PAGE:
This round, we’re seeing two very similar neighborhoods pitted against each other: Capitol Hill and First Hill. Both are dense, walkable neighborhoods adjacent to downtown with fantastic transit access, making them extremely popular. But each has its own thing going on.
First Hill residents nominating the neighborhood lauded its combination of the best of Seattle: Old buildings and high-rises mingle together, combined with what one resident called a “spectacular” tree canopy.
It’s Seattle’s main hospital district, full of medical facilities and senior housing. That may have defined the neighborhood for a while, but it’s grown into something bigger in recent years.
This is First Hill’s first time making it to the Elite Eight—but with the big year it has had, it’s no wonder it scored more nominations in the Curbed Seattle inbox than any other neighborhood. One First Hill enthusiast listed off a few, including the freeway underpass column painting, the $82 million benefit package deal reached with the developers of the Convention Center expansion, an affordable housing project planned for the site where its light rail station was originally supposed to go, and a new low-barrier, 24-hour shelter in the First Presbyterian Church by Town Hall.
That reader brought up another popular feature popular among urbanists: “It is also the one neighborhood that is all multi-family housing, except for one single-family home.”
Separated from Capitol Hill by a slight rise in elevation, First Hill can be less rowdy than Capitol Hill—a feature some of the residents enjoy—while maintaining its own nightlife, from divey Quarter Lounge to the upscale Sorrento Hotel to the dark and art-filled Hideout.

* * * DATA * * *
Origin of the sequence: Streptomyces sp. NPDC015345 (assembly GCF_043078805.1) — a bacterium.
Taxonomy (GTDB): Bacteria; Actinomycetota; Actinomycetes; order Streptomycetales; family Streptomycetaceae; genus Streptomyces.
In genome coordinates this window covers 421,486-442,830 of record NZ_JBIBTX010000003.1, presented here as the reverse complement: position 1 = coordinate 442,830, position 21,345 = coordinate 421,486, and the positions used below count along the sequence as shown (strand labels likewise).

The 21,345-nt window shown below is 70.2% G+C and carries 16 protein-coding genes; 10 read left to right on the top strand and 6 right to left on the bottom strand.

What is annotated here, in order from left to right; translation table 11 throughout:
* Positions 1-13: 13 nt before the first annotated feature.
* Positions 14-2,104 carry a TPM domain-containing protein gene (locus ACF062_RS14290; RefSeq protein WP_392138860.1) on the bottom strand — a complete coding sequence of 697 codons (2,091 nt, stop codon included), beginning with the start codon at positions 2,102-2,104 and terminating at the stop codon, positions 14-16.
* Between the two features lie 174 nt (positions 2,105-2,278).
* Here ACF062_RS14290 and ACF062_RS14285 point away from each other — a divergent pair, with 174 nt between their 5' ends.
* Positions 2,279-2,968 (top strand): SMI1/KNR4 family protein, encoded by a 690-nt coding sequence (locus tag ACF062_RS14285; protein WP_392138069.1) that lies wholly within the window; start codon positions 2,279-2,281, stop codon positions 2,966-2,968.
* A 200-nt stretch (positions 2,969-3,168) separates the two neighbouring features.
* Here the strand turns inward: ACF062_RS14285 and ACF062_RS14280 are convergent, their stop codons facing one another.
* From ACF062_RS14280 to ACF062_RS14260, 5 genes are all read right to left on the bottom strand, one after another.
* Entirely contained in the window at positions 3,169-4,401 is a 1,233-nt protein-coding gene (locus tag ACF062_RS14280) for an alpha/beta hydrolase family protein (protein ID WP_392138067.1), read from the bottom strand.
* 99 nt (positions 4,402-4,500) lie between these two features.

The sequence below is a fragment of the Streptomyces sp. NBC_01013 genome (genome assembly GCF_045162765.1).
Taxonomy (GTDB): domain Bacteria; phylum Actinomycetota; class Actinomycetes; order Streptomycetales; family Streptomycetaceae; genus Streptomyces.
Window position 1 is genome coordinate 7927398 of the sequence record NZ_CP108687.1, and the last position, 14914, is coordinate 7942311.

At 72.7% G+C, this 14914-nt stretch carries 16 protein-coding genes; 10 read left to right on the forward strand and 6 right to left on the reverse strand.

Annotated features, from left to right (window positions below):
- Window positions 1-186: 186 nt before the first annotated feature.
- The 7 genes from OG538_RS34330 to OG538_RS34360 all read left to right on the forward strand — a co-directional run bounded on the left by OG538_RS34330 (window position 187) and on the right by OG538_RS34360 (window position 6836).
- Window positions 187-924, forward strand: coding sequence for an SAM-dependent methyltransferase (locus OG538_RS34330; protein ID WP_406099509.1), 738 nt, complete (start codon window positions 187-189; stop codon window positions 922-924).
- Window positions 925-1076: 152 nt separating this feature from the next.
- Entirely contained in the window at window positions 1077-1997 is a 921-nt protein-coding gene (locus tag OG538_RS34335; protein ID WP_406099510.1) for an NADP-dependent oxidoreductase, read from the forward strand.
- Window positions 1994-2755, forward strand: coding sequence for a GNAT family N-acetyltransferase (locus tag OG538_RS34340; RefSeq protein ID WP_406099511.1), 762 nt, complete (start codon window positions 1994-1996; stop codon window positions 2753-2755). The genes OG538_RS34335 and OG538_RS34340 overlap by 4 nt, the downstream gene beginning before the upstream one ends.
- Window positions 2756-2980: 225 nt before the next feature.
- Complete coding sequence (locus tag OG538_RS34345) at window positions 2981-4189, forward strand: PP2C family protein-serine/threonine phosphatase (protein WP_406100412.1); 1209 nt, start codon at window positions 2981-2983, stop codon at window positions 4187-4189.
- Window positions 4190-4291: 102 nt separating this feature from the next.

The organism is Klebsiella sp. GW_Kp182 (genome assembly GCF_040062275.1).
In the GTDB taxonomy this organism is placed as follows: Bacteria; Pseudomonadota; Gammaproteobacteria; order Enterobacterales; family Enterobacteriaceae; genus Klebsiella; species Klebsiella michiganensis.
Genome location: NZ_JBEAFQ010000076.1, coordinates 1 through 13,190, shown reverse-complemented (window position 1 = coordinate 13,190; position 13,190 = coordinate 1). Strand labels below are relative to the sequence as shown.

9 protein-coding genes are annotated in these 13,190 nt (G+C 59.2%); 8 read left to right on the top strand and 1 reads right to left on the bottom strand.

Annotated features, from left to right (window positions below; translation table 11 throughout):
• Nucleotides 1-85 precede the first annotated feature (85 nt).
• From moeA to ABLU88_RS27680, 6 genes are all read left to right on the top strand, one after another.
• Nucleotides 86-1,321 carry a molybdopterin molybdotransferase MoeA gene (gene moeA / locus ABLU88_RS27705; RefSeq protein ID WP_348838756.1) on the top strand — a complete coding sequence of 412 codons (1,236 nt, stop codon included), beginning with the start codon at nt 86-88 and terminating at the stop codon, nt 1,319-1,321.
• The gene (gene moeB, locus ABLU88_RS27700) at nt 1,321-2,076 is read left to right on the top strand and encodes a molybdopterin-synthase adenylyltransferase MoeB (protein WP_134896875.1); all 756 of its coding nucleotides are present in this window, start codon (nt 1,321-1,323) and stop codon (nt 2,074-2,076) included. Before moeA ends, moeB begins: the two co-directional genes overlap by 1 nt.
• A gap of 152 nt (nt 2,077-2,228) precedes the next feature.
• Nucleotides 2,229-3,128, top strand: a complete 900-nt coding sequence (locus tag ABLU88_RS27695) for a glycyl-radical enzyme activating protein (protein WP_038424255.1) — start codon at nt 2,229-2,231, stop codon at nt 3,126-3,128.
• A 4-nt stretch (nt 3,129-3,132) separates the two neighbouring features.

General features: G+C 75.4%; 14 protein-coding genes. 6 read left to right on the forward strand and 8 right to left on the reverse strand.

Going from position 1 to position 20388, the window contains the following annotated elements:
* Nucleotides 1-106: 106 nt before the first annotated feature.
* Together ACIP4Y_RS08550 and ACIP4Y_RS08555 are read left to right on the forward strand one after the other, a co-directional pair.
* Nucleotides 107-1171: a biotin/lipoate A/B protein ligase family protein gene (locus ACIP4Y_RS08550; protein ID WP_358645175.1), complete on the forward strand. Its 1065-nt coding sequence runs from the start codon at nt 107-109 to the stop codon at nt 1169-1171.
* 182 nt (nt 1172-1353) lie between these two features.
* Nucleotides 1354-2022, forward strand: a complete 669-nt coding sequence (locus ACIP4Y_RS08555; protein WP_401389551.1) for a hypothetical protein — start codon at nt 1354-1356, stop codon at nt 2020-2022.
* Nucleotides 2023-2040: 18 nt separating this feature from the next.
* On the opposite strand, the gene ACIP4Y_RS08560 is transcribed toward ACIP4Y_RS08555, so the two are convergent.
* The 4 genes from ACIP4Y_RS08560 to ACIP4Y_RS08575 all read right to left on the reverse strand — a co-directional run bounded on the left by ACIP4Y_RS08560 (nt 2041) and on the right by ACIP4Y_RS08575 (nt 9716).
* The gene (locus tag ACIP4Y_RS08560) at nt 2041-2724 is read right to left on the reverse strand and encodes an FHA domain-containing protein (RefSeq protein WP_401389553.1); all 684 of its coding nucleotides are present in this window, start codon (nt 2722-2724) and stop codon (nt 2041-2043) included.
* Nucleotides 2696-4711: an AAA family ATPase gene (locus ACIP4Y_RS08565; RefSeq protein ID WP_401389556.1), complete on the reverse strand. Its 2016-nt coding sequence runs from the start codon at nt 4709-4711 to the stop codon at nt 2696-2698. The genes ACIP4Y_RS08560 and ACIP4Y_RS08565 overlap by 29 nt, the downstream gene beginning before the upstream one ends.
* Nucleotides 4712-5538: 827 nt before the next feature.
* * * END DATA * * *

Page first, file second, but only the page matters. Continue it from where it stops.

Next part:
Its opponent, while filled with massive single-family houses on the north end, is still one of Seattle’s densest neighborhoods—full of not just apartments and businesses, but micro-neighborhoods that locals know well.
While the area as a whole has its own identity, different spots on Capitol Hill are going to feel like different neighborhoods. Fifteenth Avenue has a smaller-town feeling, with a shorter downtown area of its own surrounded by older brick apartments. The nightlife corridor at Pike and Pine has been dominated by growth while still maintaining some classic spots.
One of the more neighborhoody sections of the city is Summit Slope—nominated as a standalone neighborhood by one resident. “One of the most dense census tracts in Washington, the area west of Broadway, north of Olive Way, East of I-5, and south of [East] Roy [and] Belmont presents a unique identity of urban living, featuring some of the most iconic apartment buildings in Seattle... and some of the best coffee in town,” wrote Urbanist senior editor Ryan Packer.
Like First Hill, Capitol Hill has been incredibly civically involved. The Capitol Hill Community Council, for example, had a large role in the creation of the Renters Commission this year.
The advantage Capitol Hill has over First Hill: The neighborhood is the reason many are moving to its opponent in the first place. Apartment and real estate listings in First Hill will still bill “Capitol Hill,” despite both neighborhoods having their own merits and vibe. Still, some move to First Hill to have a place to go home to away from its neighbors’ perceived rowdiness.
Which neighborhood should advance this week? This poll closes Thursday, December 21, at 12:15 p.m., so get those votes in. (Not seeing the poll? Try exiting Apple News or Google Amp.)